Cardiac sarcoidosis can be a benign, incidentally discovered condition or a life-threatening disorder causing sudden death. Small observational registries and studies have described clinical evidence of myocardial involvement in 5 percent of patients with systemic sarcoidosis, yet autopsy studies indicate that subclinical cardiac involvement is present in up to 70 percent of cases. These observations suggest that the diagnosis of cardiac sarcoidosis is difficult to establish, especially in patients without evidence of sarcoid in other organs and thus cardiac sarcoidosis is often underdiagnosed in every day clinical practice. Furthermore, there is neither a clear-cut understanding of the underlying pathophysiology and progression of this disease, nor a consensus on the optimal methods for disease detection, monitoring, and treatment.
There appear to be differences in the presentation of cardiac sarcoidosis among various countries, although comparison among studies is limited by differing methodologies. In the United States, 13 to 25 percent of deaths from sarcoidosis have been attributed to cardiac sarcoidosis while in Japan, 47 to 85 percent of deaths from sarcoidosis have been attributed to cardiac involvement. In contrast, a retrospective study from Haifa, Israel reported that only 2 of 120 patients with sarcoidosis died of cardiac involvement .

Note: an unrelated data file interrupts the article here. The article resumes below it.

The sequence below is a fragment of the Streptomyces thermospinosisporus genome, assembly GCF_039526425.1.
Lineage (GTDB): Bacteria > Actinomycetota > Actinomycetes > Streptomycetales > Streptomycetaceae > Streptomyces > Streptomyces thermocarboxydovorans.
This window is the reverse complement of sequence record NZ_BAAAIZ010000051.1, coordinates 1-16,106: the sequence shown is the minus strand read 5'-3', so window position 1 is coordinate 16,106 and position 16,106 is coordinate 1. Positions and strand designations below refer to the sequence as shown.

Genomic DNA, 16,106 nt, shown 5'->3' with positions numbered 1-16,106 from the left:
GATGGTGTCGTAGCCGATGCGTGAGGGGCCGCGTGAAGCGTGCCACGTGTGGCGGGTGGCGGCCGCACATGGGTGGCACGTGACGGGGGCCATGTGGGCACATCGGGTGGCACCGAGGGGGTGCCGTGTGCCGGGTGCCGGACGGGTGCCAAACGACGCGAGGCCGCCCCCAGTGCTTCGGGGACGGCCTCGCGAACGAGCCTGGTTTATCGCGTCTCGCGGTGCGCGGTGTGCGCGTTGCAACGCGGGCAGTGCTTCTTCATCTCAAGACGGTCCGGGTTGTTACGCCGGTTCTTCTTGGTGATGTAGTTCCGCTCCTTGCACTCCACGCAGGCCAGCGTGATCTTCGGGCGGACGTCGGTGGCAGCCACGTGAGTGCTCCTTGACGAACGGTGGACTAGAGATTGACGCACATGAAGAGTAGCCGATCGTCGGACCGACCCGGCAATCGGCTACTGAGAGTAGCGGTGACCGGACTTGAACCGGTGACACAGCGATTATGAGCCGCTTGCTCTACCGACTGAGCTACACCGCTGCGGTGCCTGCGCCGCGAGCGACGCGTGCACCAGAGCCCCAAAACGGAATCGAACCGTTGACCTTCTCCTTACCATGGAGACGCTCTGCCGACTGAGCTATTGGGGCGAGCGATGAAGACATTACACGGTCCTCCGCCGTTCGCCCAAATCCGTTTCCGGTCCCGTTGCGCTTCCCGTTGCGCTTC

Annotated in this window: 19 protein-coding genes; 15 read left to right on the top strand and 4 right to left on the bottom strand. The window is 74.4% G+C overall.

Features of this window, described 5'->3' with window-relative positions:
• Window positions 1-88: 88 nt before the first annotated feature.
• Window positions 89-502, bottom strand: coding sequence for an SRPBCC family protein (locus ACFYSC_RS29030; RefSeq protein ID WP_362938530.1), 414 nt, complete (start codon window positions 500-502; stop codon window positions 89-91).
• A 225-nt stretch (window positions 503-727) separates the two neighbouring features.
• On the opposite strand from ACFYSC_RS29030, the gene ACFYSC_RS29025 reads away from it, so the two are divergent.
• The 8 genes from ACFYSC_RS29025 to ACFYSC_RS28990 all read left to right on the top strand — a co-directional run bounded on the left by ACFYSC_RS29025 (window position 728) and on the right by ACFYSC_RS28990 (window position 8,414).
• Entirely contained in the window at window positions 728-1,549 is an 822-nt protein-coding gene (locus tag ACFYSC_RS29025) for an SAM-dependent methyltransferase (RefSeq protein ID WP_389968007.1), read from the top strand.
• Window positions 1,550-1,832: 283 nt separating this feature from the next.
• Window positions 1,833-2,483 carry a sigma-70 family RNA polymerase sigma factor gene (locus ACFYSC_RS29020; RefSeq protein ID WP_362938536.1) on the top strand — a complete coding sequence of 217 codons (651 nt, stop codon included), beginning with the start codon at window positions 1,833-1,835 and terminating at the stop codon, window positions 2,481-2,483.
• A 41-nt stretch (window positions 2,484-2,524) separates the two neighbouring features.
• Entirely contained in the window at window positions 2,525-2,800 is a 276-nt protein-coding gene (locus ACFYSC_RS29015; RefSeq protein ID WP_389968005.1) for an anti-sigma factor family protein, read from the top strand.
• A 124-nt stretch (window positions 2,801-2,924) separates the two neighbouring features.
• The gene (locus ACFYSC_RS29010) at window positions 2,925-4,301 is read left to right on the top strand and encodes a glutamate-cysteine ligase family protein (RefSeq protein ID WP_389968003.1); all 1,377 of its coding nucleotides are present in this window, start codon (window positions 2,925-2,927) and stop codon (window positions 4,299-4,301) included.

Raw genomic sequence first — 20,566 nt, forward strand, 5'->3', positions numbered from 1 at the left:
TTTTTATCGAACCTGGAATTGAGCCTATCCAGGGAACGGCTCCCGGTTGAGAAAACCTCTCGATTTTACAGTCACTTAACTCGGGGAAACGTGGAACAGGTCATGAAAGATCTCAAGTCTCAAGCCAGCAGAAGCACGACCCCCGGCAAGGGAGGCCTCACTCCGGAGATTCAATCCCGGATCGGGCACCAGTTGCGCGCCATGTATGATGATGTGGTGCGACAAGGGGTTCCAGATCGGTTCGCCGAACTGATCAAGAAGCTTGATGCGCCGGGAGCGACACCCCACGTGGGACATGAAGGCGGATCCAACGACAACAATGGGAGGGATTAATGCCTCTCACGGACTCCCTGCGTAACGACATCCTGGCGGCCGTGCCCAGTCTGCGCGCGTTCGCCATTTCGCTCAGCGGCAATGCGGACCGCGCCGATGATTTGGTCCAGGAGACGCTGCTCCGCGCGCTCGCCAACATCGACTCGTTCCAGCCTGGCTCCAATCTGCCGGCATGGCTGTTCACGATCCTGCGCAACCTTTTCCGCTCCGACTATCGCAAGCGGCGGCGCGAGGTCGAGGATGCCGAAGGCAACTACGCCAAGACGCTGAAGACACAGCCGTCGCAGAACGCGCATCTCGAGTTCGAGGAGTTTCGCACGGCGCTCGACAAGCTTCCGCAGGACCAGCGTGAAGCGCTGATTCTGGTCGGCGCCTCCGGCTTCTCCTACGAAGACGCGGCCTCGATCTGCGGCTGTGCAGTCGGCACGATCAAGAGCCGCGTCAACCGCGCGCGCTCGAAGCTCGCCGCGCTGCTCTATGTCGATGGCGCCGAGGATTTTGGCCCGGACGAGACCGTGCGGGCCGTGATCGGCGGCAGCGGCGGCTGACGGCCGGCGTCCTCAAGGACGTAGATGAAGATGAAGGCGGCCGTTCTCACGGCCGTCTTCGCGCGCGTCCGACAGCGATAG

This report reviews the latest understanding of cardiac sarcoidosis, providing details on the pertinent clinical features, methods used in the diagnosis and monitoring of disease progression and in the management of this condition. General issues related to systemic sarcoidosis are discussed separately. The American Thoracic Society (ATS) statement on sarcoidosis  can be accessed through the ATS web site. (See "Clinical manifestations and diagnosis of pulmonary sarcoidosis" and "Pathogenesis of sarcoidosis".)
Sarcoidosis is a heterogeneous, non-caseating, granulomatous disorder of unknown etiology that can involve any organ within the body. Cardiac involvement may be detected alone and may precede, follow, or occur concurrently with other organ (eg, lung) involvement. As an example, a German study of 52 patients with evidence of sarcoid heart disease found that one-third had normalized lung changes .
There are geographic variations in the epidemiology and presentation of cardiac sarcoidosis. Japanese pathologists report cardiac involvement in as many as 50 to 78 percent, whereas in the United States, 13 to 50 percent of all deaths are related to cardiac involvement [4-10]. A retrospective study from Israel interestingly demonstrated that only 2 of 120 patients (2 percent) with sarcoidosis died from cardiac involvement .